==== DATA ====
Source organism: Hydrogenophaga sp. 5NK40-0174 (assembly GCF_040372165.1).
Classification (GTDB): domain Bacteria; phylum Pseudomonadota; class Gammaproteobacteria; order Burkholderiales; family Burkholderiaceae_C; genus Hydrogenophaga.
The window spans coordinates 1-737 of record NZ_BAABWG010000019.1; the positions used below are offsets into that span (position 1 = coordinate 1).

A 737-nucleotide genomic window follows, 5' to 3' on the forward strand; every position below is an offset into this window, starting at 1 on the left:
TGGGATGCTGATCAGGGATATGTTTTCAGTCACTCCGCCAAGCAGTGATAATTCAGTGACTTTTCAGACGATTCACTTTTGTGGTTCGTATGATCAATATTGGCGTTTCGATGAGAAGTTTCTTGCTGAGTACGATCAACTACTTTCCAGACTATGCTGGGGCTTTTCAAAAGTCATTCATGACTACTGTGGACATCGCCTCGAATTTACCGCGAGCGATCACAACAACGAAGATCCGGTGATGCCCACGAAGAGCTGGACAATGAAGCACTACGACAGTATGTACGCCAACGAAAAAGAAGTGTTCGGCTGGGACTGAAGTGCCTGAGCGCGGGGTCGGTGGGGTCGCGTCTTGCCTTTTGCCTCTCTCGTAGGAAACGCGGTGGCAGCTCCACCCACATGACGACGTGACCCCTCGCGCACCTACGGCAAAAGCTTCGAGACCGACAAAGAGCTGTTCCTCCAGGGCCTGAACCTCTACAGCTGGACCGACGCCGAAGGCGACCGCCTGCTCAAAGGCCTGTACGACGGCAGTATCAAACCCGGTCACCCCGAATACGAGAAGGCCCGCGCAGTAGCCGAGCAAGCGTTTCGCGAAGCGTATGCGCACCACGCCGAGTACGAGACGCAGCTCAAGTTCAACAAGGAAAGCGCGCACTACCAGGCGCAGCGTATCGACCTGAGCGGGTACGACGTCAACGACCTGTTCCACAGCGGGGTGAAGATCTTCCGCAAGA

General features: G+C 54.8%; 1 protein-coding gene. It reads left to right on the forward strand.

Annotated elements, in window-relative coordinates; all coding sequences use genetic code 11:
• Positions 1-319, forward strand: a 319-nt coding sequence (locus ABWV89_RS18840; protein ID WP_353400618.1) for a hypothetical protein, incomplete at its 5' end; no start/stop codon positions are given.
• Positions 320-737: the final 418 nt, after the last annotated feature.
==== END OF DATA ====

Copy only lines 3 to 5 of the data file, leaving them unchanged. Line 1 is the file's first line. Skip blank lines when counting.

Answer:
The window spans coordinates 1-737 of record NZ_BAABWG010000019.1; the positions used below are offsets into that span (position 1 = coordinate 1).

A 737-nucleotide genomic window follows, 5' to 3' on the forward strand; every position below is an offset into this window, starting at 1 on the left:
TGGGATGCTGATCAGGGATATGTTTTCAGTCACTCCGCCAAGCAGTGATAATTCAGTGACTTTTCAGACGATTCACTTTTGTGGTTCGTATGATCAATATTGGCGTTTCGATGAGAAGTTTCTTGCTGAGTACGATCAACTACTTTCCAGACTATGCTGGGGCTTTTCAAAAGTCATTCATGACTACTGTGGACATCGCCTCGAATTTACCGCGAGCGATCACAACAACGAAGATCCGGTGATGCCCACGAAGAGCTGGACAATGAAGCACTACGACAGTATGTACGCCAACGAAAAAGAAGTGTTCGGCTGGGACTGAAGTGCCTGAGCGCGGGGTCGGTGGGGTCGCGTCTTGCCTTTTGCCTCTCTCGTAGGAAACGCGGTGGCAGCTCCACCCACATGACGACGTGACCCCTCGCGCACCTACGGCAAAAGCTTCGAGACCGACAAAGAGCTGTTCCTCCAGGGCCTGAACCTCTACAGCTGGACCGACGCCGAAGGCGACCGCCTGCTCAAAGGCCTGTACGACGGCAGTATCAAACCCGGTCACCCCGAATACGAGAAGGCCCGCGCAGTAGCCGAGCAAGCGTTTCGCGAAGCGTATGCGCACCACGCCGAGTACGAGACGCAGCTCAAGTTCAACAAGGAAAGCGCGCACTACCAGGCGCAGCGTATCGACCTGAGCGGGTACGACGTCAACGACCTGTTCCACAGCGGGGTGAAGATCTTCCGCAAGA